I've never played as a black video game character who's made me feel like he was cool. Worse yet, I've never played a black video game character who made me feel like I was cool. Instead, I've groaned and rolled my eyes at a parade of experiences that continue to tell me video games just don't get black people.
The faces that look like mine that I've encountered in video games have been, at best, too inconsequential to be memorable and offensively tone-deaf at worst. What about Barrett from Final Fantasy VII or Sazh from Final Fantasy XIII, you might ask? Or Cole Train from the Gears of War games? Wait, there's Sheva from Resident Evil 5, right? No, no and no. Too many elements of caricature in each, I'd say, and they're all sidekicks. Their stories aren't the focus of the adventure players go on.
But, hey, it's a given that video games tend to present exaggerated characters. Marcus Fenix isn't like any white guy I've ever met, after all. But he doesn't have to be. For every Marcus Fenix-type grunt hero, you can also get a witty Nathan Drake, a charming Ezio or a regretful John Marston. Enough white characters exist in video games for a variability of approach. That's simply not true of black characters.
In creating Half-Life 2's Alyx Vance, Valve gave players a woman who was feisty and fragile at the same time. Alyx ranks amongst the best black game characters of all time, but she's another sidekick. C.J. from Grand Theft Auto: San Andreas comes closest to this pie-in-the-sky ideal I'm dreaming of. C.J. managed to hold a core contradiction inside of himself—an intense love of family balanced against the violence of thug life—that added depth to his characterization. And while he was the lead of the game he starred in, he was still a gang member. Rockstar found interesting things to do with him but C.J. still comes into being by virtue of another overused stereotype.
Does this stuff matter in video games? Yes. The thing to remember is that beneath all the comforting platitudes about a character's color not mattering lies a sticky web of stereotypes and cheap myths that can still insult and anger people playing a game. Even if I wanted to like Sam B from Dead Island, for example, I'm still running up against the fact that he's a hot-tempered thug rapper.
Stop leaning on this stereotype. Stop creating loud black soldiers who only know how to yell. Stop putting spear-carrying primitives in games.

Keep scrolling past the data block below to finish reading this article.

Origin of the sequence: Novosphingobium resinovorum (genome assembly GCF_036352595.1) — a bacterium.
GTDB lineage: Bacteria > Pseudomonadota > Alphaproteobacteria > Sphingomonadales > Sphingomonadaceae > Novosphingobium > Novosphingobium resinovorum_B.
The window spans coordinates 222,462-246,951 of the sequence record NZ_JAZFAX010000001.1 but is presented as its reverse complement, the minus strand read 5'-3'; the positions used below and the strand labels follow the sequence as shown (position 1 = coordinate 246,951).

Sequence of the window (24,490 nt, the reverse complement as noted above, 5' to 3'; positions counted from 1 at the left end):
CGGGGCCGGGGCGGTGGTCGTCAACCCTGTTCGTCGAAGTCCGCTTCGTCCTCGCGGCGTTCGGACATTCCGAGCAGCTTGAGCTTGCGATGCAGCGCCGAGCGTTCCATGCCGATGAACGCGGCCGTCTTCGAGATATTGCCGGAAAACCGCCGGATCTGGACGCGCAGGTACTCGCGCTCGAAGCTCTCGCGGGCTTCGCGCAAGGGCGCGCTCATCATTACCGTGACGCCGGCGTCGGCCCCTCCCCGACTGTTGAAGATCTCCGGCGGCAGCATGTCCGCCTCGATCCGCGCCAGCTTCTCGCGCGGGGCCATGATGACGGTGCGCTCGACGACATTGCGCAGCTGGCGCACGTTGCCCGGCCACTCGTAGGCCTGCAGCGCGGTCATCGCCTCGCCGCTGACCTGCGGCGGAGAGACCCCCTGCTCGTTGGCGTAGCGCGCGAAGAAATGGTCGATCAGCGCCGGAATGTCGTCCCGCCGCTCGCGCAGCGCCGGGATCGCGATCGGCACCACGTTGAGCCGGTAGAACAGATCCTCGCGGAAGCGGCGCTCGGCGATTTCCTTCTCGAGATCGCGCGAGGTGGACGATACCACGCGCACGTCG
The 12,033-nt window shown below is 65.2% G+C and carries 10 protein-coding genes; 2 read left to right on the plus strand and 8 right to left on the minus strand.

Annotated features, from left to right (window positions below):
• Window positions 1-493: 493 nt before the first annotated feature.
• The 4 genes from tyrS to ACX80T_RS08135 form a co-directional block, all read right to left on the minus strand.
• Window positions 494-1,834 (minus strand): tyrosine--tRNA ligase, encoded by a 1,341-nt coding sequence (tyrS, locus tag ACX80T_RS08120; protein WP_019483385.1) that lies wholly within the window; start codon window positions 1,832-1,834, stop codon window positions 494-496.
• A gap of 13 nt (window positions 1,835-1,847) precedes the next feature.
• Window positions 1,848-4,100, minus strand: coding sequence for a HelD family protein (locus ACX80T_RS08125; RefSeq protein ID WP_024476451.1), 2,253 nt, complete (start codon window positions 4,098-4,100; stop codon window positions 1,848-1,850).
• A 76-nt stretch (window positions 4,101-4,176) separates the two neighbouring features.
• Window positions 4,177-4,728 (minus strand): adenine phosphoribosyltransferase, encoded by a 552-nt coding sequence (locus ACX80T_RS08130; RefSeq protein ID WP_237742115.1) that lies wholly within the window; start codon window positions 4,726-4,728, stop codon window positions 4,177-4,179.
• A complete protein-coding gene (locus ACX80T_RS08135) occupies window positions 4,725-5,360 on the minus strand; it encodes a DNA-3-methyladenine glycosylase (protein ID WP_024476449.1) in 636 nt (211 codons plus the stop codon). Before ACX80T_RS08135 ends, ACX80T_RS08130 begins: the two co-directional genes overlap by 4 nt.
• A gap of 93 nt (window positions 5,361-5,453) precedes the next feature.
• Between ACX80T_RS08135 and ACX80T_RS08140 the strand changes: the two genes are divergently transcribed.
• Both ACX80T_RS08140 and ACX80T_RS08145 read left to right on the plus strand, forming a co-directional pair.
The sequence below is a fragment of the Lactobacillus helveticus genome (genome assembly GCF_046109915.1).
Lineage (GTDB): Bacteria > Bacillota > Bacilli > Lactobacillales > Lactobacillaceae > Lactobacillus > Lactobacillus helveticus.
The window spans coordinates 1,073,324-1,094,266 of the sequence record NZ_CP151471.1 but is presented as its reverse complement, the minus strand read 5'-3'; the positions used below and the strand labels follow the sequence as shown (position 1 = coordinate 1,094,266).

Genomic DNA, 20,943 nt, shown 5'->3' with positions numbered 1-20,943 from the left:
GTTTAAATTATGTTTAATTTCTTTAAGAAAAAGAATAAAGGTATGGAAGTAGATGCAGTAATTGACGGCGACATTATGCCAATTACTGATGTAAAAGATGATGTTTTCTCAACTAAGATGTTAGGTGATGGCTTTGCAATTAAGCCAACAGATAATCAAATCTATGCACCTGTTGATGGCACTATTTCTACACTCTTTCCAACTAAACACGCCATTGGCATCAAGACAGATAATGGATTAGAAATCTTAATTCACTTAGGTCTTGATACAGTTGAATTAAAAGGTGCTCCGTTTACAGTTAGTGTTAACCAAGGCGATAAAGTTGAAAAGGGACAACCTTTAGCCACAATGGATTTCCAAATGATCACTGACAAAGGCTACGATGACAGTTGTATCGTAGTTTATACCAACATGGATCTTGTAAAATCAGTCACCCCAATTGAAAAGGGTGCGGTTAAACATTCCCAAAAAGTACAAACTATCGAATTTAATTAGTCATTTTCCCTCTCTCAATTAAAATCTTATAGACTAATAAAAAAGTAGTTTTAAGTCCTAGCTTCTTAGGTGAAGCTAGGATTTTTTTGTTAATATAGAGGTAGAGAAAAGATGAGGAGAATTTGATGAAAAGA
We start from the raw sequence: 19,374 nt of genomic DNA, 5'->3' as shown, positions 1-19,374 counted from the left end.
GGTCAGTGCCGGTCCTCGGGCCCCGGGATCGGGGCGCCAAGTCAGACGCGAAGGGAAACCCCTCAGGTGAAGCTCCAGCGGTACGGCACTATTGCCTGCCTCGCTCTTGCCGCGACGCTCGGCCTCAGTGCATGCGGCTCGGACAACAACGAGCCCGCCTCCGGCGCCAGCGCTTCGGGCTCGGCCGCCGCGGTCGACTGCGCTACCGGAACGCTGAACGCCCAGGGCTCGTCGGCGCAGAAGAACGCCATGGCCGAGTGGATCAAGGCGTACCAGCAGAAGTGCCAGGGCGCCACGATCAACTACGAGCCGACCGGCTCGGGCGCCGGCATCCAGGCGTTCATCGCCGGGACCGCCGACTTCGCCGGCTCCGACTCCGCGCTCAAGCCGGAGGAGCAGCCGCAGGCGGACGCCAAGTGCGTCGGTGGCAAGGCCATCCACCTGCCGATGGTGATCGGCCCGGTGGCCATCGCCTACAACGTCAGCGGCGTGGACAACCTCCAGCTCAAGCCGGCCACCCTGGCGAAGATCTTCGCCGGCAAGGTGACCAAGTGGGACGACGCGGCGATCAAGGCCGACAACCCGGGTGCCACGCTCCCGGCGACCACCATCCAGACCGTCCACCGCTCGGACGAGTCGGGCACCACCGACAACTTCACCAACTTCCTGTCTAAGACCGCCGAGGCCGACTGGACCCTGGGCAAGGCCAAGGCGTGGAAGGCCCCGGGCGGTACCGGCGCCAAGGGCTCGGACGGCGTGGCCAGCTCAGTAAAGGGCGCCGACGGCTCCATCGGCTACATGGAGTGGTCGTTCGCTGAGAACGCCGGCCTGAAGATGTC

What I want, basically, is Black Cool. It's a kind of cool that improvises around all the random stereotypes and facile understandings of black people that have accrued over centuries and subverts them. Black Cool says "I know what you might think about me, but I'm going to flip it." Dave Chappelle's comedy is Black Cool. Donald Glover is Black Cool. Aisha Tyler is Black Cool. Marvel Comics's Black Panther character is Black Cool. Their creativity is the energy I want video games to tap into.
There's a book about it. In the anthology Black Cool: One Thousand Streams of Blackness, author Rebecca Walker assembles a crop of personal essays that talk about how Black Cool manifested in their lives. One of those writers is Mat Johnson, a professor in the University of Houston's creative writing program. Johnson's like me, a lifelong comics-reading, game-loving geek who continues to bump into jarring, awful portrayals of black people in video games.
"I played Dead Island when it came out last year and there's a point when you get the Natives Camp area. I was like, ‘Oh, OK, we're going to have an African-style primitive out here,'" he told me. "The bizarre thing is that the stereotypes you encounter in the games don't even match up timewise with our current culture. That's what's so odd about it. The mainstream culture at large has moved beyond the trope of the black primitive. You can't get away with that kind of thing in a movie."
Johnson's written prose along with graphic novels and when he compares video games' racial awareness to comics and he says "comics had a much more concerted effort to change images of minorities in the work. And part of that was a market-driven concern." There's a difference of scale, too, he continues. "If comics can access another 5,000 or 10,000 in their possible audience, it has a huge impact. Whereas video games have become a mass market phenomenon that have an even bigger scope than movies. So they're not as worried about minority concerns as comics are."